Stephen Colbert opened his Wednesday night show lamenting the subject he was forced to talk about, thanks to the great state of Alabama: “It’s a rare treat for a late-night comedian when the subject of your comedy is legislation restricting abortion,” he said. “It’s just a funny word, like guacamole.” Yes, it’s a hardship for people with uteruses to carry pregnancies to term against their will, but some empathy should be saved for the men in comedy who are forced to try to make femicide funny. To Colbert’s credit, he went in depth on the Alabama abortion ban, which not everyone has. Wednesday’s show not only had his first monologue dedicated to the issue, but he brought it up again with the Pod Save America boys. And when one of the Podboys sort of mocked teen girls for stanning BTS, Colbert called him out on it.
Colbert’s monologue jokes highlighted the craven overreach of the law, and how it’s designed to bring a challenge of Roe v. Wade to the Supreme Court. On the other hand, half of the time he was referring to abortion as “guacamole,” which felt counterproductive. Normally, I’m 100 percent behind an insistent terminology joke, but euphemisms for abortion do a disservice to people trying to normalize the procedure. And Colbert made a “Beam me up, Scotty” joke, which is literally a bumper sticker. More effective were the late-night hosts who let women speak for themselves on the issue. This is easy on Full Frontal, since the host is a woman. But Seth Meyers also let his women writers express their fear and pain for themselves.
As any fan of Whose Line Is It Anyway? will tell you, someone else moving your body for you will diffuse any awkward moment. Furthermore, the physical gag of losing your bodily autonomy allowed the women of Late Night to seriously talk about the lack of maternal care in Alabama and their own feelings of dehumanization. This is the hardest part of being a news-based comedy: Sometimes the news is horrible, and jokes about it wind up feeling trivializing of someone else’s pain. Cutting real feelings with visual gags is one way to find a balance between news and comedy. Samantha Bee went a different route, and just went ham on lawmakers.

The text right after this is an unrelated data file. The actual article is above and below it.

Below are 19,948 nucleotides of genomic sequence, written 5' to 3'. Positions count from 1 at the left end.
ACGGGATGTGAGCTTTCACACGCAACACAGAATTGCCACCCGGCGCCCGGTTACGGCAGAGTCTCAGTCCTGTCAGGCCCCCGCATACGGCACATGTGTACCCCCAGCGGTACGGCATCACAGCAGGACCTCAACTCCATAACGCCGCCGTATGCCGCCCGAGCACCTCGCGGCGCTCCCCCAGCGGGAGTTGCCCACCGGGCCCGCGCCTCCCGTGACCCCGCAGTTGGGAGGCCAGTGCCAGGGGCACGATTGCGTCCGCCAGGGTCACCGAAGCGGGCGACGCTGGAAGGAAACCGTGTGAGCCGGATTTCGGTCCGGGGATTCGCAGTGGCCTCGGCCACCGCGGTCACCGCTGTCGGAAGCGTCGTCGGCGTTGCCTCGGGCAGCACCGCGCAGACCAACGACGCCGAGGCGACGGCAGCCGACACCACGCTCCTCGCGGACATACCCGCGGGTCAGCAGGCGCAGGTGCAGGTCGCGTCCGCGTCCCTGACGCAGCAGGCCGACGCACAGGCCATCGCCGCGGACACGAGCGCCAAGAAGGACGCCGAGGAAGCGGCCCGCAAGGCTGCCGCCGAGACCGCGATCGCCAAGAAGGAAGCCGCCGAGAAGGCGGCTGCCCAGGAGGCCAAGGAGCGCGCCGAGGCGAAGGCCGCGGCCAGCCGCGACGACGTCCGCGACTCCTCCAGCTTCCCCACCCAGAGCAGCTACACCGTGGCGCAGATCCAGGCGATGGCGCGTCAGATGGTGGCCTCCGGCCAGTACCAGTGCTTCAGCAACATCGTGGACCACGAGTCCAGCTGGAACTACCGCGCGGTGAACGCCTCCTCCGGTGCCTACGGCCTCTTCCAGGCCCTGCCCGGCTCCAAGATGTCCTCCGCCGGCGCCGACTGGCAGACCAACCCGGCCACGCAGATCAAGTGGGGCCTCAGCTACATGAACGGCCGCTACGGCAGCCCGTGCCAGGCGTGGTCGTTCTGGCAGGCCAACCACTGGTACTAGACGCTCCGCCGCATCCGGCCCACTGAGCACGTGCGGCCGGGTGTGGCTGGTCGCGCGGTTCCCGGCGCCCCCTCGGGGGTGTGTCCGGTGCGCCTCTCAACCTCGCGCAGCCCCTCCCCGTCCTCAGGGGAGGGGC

There were jokes in Full Frontal’s abortion piece, but more than anything there was yelling. Viewers got the vicarious thrill of yelling at a state senator. The dream! The piece was framed as sex ed for senators, but there’s no way any of the senators behind these bills will watch Full Frontal and learn something. And that’s fine. In times of hysteria and national gaslighting, telling the truth can be funny just because it’s novel. Hahaha, remember when we agreed on stuff? Sometimes you just need to be told that you’re not crazy and that your life has value. Perhaps even more value than a zygote.
Jimmy Fallon’s audience had a tepid reaction to his Alabama jokes. Was it because the audience was packed with Howard Stern fans? A setup to a joke about Stern’s politically incorrect and at times controversial persona got a bigger “Woooo!” than the punch line that followed comparing him to Trump. Fallon pointed out that the 25 white cis men who signed the Alabama ban were dicks for meddling in matters that didn’t personally affect them, saying that they were equally as qualified to vote on the BET Awards. But he didn’t point out that the reason 25 white dudes serve in the Alabama State Senate is at least partly due to voter disenfranchisement and racist gerrymandering. And why would he? That’s more of Last Week Tonight turf. The joke probably would have gone over worse if it had been more biting. Fallon’s audiences are expecting softballs like slow jamming the news with Buttigieg, and get a little confused when he takes a stand.
This is why it’s important to diversify the late-night space. Desi Lydic’s special on gender equality happened to come out the same week our country’s inequality was best illustrated. In it, she argued that women’s representation in government will make the biggest change in how women are treated in any country. Gender equality spurs economic growth and can improve quality of life for everybody in a society. Obviously late-night hosting representation is nowhere near as important as government representation, but Jimmy Fallon and Stephen Colbert cannot do it all. Seth Meyers loves to be the Jack Benny of his show, giving primo joke-telling roles to writers and guests alike. Sam Bee will always bring the righteous fury, and James Corden and Jimmy Kimmel will continue to give a showbizzy respite for those that want it. John Oliver and Hasan Minhaj bring deep analysis, domestic and worldwide respectively. But only Busy Philipps talked about her personal experience with getting an abortion, and she did it last week to boot. Before any of the other shows were hip to the problem, Philipps was generating hashtags and trying to put a human face on the issue.
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